People consume content. It has become an everyday affair. You Google information at work and entertainment after work. Since the world turned digital, content has been the mode of communication.
But since then, like all evolutionary changes, content has begun to climb a precarious peak. Back in 2008, Mark Zuckerberg predicted that the world would double its volume of content creation every year thereafter, and in 2017, we don't seem to be slowing down.
That isn't great news for marketers, who do ruin everything (inspired by Gary Vee's quote). Today's audience is overwhelmed by marketing communication. They are force-fed ads on television and certain digital channels, and are stalked by them everywhere else. Even their personal social media feeds haven't been spared by the invasion.
The number of pages indexed by Google has blown up over 30 times since 2008 (Source: Statistic Brain).
Facebook produces about 4 petabytes of fresh data each day (Source: Facebook).
Ogilvy believes that the organic reach of brand content on Facebook is headed towards point zero (Source: Ogilvy)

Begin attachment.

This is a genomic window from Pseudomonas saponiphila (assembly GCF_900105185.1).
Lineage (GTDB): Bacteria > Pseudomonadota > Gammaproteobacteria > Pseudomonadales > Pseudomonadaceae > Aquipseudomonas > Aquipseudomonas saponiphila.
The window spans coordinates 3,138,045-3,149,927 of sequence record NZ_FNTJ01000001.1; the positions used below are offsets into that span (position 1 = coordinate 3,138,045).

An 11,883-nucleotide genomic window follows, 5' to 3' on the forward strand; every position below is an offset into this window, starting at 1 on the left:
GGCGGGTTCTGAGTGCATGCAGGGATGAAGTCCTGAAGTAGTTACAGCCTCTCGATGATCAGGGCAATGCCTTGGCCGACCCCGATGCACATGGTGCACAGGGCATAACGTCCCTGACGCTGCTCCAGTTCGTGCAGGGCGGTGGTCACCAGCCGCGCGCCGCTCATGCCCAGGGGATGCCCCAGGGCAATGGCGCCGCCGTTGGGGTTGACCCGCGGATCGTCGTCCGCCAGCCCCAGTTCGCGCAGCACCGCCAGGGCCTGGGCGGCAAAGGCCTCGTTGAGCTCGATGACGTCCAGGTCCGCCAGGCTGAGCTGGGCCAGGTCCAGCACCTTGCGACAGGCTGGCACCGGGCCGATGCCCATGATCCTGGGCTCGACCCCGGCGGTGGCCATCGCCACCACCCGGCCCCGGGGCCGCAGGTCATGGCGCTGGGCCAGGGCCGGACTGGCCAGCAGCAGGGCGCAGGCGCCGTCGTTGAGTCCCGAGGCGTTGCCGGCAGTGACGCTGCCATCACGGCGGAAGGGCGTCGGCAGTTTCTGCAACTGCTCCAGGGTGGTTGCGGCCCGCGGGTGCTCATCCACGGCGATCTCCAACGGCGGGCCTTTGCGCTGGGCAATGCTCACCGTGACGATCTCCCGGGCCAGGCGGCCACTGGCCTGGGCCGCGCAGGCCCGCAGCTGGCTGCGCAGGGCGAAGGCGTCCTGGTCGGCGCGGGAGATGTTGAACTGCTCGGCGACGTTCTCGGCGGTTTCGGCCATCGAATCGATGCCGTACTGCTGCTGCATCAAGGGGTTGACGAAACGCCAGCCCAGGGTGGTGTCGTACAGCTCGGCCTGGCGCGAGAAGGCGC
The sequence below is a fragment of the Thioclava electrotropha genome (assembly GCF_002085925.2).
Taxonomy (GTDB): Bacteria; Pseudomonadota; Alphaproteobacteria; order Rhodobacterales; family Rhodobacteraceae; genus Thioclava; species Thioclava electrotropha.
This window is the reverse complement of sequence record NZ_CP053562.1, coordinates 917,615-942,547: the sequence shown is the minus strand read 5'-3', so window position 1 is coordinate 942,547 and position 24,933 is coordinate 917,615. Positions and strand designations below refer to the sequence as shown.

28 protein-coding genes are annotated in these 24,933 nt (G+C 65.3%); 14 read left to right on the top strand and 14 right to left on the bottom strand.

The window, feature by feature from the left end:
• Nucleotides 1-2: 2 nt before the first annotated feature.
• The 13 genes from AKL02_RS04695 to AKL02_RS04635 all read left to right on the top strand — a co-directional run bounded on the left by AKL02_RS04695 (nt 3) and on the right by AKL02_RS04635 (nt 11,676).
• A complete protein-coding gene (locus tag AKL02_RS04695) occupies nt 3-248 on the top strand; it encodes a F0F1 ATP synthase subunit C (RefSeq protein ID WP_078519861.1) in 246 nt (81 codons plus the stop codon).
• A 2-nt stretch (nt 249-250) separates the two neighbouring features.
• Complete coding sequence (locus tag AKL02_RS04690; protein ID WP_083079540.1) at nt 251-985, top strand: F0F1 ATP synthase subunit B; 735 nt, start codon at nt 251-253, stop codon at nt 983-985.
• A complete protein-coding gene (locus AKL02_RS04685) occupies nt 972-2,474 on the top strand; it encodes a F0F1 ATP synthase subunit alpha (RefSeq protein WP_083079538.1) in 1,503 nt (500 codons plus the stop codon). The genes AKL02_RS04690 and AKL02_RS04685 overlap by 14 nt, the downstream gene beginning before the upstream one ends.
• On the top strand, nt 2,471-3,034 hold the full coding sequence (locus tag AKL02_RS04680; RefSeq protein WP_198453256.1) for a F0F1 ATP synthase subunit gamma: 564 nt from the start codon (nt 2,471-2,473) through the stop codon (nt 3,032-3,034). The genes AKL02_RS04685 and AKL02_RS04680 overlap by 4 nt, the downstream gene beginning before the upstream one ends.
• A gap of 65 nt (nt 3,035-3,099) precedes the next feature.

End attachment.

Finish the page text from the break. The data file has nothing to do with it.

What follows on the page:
Ad block usage may more than double by 2020 (Source: Wells Fargo and Optimal.com)
Clearly, the content scenario is heading towards tougher times. How should marketers cope?
Today's audience is in need of a breath of fresh air, which is why authenticity and transparency have started appearing is marketing related discussions. How can a brand create engaging and authentic content? How should a marketer appeal to his/her audience?
You begin by understanding current audience tendencies and constantly reminding yourself of today's content landscape. If brand content is being suppressed, you need alternative organic distribution channels.
Today, a person like yourself (all of us, really) is considered the most influential and trustworthy spokesperson on the Internet, according to 2017 Edelman Trust Barometer.